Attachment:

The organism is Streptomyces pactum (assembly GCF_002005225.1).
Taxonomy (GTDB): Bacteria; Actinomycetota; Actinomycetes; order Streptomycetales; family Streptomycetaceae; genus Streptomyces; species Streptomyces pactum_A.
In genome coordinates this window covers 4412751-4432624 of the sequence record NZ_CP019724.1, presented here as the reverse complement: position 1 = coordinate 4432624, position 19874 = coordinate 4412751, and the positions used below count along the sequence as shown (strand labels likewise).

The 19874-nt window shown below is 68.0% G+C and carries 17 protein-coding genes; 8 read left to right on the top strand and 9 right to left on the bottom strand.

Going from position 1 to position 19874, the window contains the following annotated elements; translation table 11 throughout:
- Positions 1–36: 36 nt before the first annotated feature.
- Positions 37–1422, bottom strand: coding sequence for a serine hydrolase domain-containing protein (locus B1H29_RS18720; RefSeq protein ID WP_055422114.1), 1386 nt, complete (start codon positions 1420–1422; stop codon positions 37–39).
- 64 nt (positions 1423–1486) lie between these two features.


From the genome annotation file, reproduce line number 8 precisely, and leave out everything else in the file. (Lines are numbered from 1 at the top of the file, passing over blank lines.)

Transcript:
- 64 nt (positions 1423–1486) lie between these two features.